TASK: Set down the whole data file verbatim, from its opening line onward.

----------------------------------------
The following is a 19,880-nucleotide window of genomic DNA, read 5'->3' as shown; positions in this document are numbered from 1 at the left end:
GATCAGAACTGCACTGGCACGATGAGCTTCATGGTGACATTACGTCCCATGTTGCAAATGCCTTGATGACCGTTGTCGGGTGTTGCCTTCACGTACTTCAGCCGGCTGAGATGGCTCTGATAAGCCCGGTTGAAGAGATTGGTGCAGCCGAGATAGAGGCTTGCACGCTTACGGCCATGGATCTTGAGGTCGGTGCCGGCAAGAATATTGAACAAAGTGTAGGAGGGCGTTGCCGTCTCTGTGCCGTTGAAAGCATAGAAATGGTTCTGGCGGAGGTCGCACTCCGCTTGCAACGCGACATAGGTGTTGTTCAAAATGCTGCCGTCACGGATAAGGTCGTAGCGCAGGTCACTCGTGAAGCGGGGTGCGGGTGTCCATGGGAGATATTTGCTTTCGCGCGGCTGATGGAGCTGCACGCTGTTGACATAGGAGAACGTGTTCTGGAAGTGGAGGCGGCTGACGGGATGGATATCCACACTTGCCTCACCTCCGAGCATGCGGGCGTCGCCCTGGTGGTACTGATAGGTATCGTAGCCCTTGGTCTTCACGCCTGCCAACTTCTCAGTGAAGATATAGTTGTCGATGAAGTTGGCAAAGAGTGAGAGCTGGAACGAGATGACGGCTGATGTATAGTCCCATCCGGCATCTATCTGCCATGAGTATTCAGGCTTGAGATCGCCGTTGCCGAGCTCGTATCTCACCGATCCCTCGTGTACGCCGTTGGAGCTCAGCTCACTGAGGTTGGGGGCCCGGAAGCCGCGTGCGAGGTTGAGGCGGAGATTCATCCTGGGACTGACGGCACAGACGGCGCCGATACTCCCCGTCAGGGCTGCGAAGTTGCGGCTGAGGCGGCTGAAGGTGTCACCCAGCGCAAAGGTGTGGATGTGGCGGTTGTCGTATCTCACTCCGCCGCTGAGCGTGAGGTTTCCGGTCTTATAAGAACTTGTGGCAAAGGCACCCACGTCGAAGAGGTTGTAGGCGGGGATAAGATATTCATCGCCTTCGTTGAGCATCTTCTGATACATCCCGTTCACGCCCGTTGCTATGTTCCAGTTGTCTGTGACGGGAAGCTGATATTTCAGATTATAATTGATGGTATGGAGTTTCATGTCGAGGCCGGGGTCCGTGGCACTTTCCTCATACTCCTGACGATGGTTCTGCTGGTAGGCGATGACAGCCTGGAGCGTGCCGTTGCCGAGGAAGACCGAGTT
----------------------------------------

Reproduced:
The following is a 19,880-nucleotide window of genomic DNA, read 5'->3' as shown; positions in this document are numbered from 1 at the left end:
GATCAGAACTGCACTGGCACGATGAGCTTCATGGTGACATTACGTCCCATGTTGCAAATGCCTTGATGACCGTTGTCGGGTGTTGCCTTCACGTACTTCAGCCGGCTGAGATGGCTCTGATAAGCCCGGTTGAAGAGATTGGTGCAGCCGAGATAGAGGCTTGCACGCTTACGGCCATGGATCTTGAGGTCGGTGCCGGCAAGAATATTGAACAAAGTGTAGGAGGGCGTTGCCGTCTCTGTGCCGTTGAAAGCATAGAAATGGTTCTGGCGGAGGTCGCACTCCGCTTGCAACGCGACATAGGTGTTGTTCAAAATGCTGCCGTCACGGATAAGGTCGTAGCGCAGGTCACTCGTGAAGCGGGGTGCGGGTGTCCATGGGAGATATTTGCTTTCGCGCGGCTGATGGAGCTGCACGCTGTTGACATAGGAGAACGTGTTCTGGAAGTGGAGGCGGCTGACGGGATGGATATCCACACTTGCCTCACCTCCGAGCATGCGGGCGTCGCCCTGGTGGTACTGATAGGTATCGTAGCCCTTGGTCTTCACGCCTGCCAACTTCTCAGTGAAGATATAGTTGTCGATGAAGTTGGCAAAGAGTGAGAGCTGGAACGAGATGACGGCTGATGTATAGTCCCATCCGGCATCTATCTGCCATGAGTATTCAGGCTTGAGATCGCCGTTGCCGAGCTCGTATCTCACCGATCCCTCGTGTACGCCGTTGGAGCTCAGCTCACTGAGGTTGGGGGCCCGGAAGCCGCGTGCGAGGTTGAGGCGGAGATTCATCCTGGGACTGACGGCACAGACGGCGCCGATACTCCCCGTCAGGGCTGCGAAGTTGCGGCTGAGGCGGCTGAAGGTGTCACCCAGCGCAAAGGTGTGGATGTGGCGGTTGTCGTATCTCACTCCGCCGCTGAGCGTGAGGTTTCCGGTCTTATAAGAACTTGTGGCAAAGGCACCCACGTCGAAGAGGTTGTAGGCGGGGATAAGATATTCATCGCCTTCGTTGAGCATCTTCTGATACATCCCGTTCACGCCCGTTGCTATGTTCCAGTTGTCTGTGACGGGAAGCTGATATTTCAGATTATAATTGATGGTATGGAGTTTCATGTCGAGGCCGGGGTCCGTGGCACTTTCCTCATACTCCTGACGATGGTTCTGCTGGTAGGCGATGACAGCCTGGAGCGTGCCGTTGCCGAGGAAGACCGAGTT